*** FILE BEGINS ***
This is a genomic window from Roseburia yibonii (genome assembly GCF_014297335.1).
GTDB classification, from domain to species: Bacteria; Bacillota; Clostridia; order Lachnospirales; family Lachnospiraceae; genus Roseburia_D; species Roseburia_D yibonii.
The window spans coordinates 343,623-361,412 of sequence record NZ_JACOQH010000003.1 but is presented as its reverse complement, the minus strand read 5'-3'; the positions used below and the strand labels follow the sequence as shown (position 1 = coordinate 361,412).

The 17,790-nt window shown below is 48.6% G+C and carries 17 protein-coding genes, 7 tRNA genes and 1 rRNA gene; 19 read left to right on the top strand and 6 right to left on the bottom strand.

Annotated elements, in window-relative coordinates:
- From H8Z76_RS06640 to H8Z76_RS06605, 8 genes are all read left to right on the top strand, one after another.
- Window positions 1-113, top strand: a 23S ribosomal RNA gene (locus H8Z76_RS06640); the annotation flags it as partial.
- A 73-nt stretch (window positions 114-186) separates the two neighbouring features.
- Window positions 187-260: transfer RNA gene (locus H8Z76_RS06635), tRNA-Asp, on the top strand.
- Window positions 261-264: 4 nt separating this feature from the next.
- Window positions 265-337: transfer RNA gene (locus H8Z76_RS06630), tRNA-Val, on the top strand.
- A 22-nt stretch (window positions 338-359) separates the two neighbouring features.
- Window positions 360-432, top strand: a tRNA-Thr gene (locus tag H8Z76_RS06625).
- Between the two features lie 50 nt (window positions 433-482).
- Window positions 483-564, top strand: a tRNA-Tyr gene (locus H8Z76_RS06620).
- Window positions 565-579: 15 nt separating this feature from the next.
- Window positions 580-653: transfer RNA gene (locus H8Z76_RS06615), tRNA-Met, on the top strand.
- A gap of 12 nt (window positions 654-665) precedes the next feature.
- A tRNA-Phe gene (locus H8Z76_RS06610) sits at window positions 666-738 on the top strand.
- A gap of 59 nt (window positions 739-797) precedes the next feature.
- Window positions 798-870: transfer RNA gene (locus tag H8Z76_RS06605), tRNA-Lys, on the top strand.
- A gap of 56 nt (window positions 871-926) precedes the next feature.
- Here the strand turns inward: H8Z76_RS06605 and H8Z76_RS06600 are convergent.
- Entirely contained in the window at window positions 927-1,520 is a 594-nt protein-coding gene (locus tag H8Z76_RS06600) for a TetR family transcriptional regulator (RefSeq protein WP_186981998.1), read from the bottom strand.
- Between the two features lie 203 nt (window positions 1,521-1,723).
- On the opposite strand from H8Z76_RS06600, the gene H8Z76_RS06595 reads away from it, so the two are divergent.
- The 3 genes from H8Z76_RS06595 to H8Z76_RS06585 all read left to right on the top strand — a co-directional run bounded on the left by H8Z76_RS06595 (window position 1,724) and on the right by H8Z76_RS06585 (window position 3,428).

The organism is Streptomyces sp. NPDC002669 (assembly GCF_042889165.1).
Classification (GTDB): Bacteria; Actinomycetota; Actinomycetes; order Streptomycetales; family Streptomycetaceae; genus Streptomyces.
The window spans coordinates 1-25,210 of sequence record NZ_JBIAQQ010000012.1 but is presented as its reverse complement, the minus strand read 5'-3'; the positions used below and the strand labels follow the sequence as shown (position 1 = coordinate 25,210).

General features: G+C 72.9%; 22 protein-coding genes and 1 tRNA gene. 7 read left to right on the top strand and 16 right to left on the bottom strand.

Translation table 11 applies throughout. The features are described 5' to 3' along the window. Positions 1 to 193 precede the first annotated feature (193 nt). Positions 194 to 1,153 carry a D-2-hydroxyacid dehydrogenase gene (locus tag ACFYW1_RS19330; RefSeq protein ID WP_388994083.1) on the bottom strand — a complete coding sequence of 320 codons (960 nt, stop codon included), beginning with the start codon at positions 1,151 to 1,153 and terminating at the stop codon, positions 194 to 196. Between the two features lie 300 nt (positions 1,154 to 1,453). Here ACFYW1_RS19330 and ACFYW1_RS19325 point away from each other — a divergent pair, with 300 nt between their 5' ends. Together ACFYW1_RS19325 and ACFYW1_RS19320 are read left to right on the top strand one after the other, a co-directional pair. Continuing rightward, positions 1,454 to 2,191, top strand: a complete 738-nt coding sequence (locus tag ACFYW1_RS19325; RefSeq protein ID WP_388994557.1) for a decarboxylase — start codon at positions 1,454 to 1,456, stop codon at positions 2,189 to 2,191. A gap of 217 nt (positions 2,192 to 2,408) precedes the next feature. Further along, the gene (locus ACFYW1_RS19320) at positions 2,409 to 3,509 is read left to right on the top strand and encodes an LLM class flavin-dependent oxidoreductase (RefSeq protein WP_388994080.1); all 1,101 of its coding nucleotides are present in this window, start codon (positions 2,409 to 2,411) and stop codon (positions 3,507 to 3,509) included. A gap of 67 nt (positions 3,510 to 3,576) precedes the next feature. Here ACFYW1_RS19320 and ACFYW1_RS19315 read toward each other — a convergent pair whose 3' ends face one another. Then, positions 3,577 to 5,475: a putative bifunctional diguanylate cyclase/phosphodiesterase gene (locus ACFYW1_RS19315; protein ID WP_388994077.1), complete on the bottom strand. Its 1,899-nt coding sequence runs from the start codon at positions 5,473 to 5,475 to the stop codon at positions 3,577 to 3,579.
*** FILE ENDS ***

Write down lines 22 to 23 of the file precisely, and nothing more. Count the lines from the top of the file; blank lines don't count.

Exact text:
- A gap of 56 nt (window positions 871-926) precedes the next feature.
- Here the strand turns inward: H8Z76_RS06605 and H8Z76_RS06600 are convergent.